You've got to see it to believe it. Lifelike graphics and extraordinary adventures take you away to a gamer's paradise. Take the reins with friends, family, or simply on your own—there's no exact way to play! Score our selection of Nintendo games or PlayStation games, and dive into incredible ways to get active, learn new tricks, outsmart your opponent, or just be entertained.
Ralph Baer's original Odyssey is the machine that started the home videogame industry. Others may have popularized it beyond measure, such as the Atari 2600 and NES, but the Odyssey series is truly the genesis. The Odyssey was limited, though (all games were onboard, the paddle-like controller was clumsy compared to the joystick), and so Magnavox, the manufacturer of the console, pressed forward with the Odyssey 2. It aped the blockbuster Atari 2600 -- now its chief rival in 1978 -- in many ways, such as using the then-traditional one-button joystick and interchangeable cartridges. While the Odyssey 2's resolution is lower than the 2600, the console surpassed Atari’s in a handful of technical areas -- such as the out-of-the-box inclusion of a full keyboard for easy programming and edutainment software and the availability of an optional speech synthesizer.
You can keep it in its dock to enjoy gaming in TV mode, remove it from its dock to play it in handheld mode or flip out its kickstand and set it on a table. The Switch’s battery life is decent but not outstanding and can last for anywhere from 2.5 to 6.5 hours depending on how intense the game is. The Switch’s controllers – called Joy-Cons – are equally versatile. Each one can slide onto a side of the tablet, creating a comfortable and immersive handheld experience. Or you and a friend can each use a Joy-Con for multiplayer fun. The Switch also comes with a controller frame that you can slide the Joy-Cons onto, or you can buy the Pro controller for a more traditional experience. With the Switch, Nintendo continues its tradition of making gaming devices with simple, intuitive interfaces and family-friendly game titles. You’ll have access to exclusive game franchises like Mario, Xenoblade Chronicles and Zelda. Additionally, Nintendo has now opened the door for third-party indie developers to create games for the Switch, so you’ll have access to additional titles – and even cross-platform titles like Splatoon 2, Disgaea 5, Rayman Legends, Minecraft, Stardew Valley and Skyrim.
The Atari 7800 was a sleek and capable videogame console released in 1986. While it had a solid offering of its own games, the 7800 featured a prime system feature: full, built-in compatibility with the Atari 2600. While consoles of the past could play Atari 2600 games through the use of an optional adapter, the 7800 accepted these cartridges right in the main slot and played them without any extra add-ons.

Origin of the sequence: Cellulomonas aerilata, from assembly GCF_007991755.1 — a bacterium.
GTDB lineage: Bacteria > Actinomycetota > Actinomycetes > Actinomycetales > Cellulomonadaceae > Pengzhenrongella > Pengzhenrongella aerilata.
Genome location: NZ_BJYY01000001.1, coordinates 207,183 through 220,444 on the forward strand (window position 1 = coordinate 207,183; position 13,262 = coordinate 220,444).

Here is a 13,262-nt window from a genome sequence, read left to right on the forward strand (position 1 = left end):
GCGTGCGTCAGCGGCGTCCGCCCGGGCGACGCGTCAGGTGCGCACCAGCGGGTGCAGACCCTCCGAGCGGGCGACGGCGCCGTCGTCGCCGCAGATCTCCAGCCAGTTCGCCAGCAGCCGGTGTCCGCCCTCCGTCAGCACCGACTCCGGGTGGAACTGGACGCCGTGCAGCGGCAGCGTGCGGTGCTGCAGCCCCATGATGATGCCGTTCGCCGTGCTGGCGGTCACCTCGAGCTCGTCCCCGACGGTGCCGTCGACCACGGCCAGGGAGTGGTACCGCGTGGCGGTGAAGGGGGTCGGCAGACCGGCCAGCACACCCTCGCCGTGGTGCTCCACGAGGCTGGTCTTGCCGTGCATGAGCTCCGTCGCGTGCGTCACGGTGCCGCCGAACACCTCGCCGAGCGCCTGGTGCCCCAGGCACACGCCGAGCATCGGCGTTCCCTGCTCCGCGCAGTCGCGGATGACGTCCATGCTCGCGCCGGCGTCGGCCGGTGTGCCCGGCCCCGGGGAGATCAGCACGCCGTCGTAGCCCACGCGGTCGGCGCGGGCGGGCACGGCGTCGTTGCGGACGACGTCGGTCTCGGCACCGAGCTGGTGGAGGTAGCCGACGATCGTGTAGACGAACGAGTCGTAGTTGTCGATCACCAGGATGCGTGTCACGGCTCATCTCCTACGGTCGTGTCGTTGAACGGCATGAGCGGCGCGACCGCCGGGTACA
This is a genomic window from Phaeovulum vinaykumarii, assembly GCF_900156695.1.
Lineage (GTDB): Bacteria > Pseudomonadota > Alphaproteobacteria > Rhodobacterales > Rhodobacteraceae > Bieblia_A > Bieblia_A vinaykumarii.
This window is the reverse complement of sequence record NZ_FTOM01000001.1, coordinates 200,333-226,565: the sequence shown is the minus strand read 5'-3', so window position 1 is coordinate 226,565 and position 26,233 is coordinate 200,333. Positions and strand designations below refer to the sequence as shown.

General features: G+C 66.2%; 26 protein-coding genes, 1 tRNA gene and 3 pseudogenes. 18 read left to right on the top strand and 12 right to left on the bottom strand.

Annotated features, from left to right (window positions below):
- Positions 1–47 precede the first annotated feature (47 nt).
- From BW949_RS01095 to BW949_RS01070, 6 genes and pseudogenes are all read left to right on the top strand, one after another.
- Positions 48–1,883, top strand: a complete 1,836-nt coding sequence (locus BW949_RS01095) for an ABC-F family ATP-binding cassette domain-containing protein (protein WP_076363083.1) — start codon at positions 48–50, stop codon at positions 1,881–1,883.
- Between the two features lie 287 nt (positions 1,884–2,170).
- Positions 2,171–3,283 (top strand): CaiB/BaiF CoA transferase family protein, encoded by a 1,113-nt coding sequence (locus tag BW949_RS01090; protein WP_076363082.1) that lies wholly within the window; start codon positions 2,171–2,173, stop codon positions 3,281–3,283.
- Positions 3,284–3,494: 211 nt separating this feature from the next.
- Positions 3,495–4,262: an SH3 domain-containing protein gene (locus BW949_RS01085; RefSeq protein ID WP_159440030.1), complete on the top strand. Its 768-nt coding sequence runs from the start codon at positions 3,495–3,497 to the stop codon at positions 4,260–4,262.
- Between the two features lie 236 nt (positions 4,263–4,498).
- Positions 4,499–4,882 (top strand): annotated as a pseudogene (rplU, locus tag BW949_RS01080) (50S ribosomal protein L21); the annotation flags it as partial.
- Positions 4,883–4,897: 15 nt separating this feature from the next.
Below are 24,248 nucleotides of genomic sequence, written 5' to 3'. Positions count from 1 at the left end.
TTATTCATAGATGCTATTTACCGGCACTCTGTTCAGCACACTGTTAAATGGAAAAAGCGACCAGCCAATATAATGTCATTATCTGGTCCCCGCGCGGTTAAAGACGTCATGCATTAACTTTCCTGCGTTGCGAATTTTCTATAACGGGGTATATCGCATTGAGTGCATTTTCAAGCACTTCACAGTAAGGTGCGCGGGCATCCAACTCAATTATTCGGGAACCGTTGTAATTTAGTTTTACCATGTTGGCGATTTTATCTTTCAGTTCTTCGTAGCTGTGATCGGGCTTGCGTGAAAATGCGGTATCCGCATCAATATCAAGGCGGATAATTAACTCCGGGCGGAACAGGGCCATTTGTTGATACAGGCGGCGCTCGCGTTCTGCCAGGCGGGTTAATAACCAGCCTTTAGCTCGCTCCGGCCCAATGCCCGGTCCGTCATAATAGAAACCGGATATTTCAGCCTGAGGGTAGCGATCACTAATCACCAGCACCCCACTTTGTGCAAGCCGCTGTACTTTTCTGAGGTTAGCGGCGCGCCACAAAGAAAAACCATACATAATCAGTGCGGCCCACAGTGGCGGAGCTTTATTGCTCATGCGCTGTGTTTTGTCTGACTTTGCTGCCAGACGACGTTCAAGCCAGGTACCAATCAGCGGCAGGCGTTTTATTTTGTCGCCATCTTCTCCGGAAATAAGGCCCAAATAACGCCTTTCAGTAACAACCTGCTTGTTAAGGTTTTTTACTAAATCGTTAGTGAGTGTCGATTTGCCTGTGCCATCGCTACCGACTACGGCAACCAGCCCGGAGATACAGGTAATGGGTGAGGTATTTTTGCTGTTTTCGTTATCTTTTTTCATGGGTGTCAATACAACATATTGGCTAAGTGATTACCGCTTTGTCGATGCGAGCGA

Whether you want to play games online or watch Netflix, you need to connect your game system to the internet. The Xbox One uses Xbox Live, and the PlayStation 4 uses the PlayStation Network to access online services. In both cases, you need to purchase the premium subscription plan (Xbox Live Gold for Xbox Live, PS Plus for PlayStation Network) to play games online. Both services cost $9.99 per month or $59.99 per year (the better deal by far), and include additional benefits like free games every month.
The sales showed it as well, with the first true console war ending in an important Nintendo victory on both the hardware and software front. The Super NES's library was the start, or continuation in some cases, of franchises that are still alive and well today both on a first party and third party front – proof of its legacy. The Super NES controller laid groundwork for the now-mainstream four-button face of both the PlayStation and Xbox controllers, and the experimental first steps into 3D gaming (both real and faked via the FX chip and Mode 7 technology respectively) laid the groundwork for the industry’s future.
Many believe that games are sheer entertainment: they are fun! And that can possibly make video games sound a little mundane – but there are countless gamers out there that see video games as exactly that: simple and comfortable way to pass time. There does not necessarily have to be an emotional connection to the game – it is played for sheer amusement.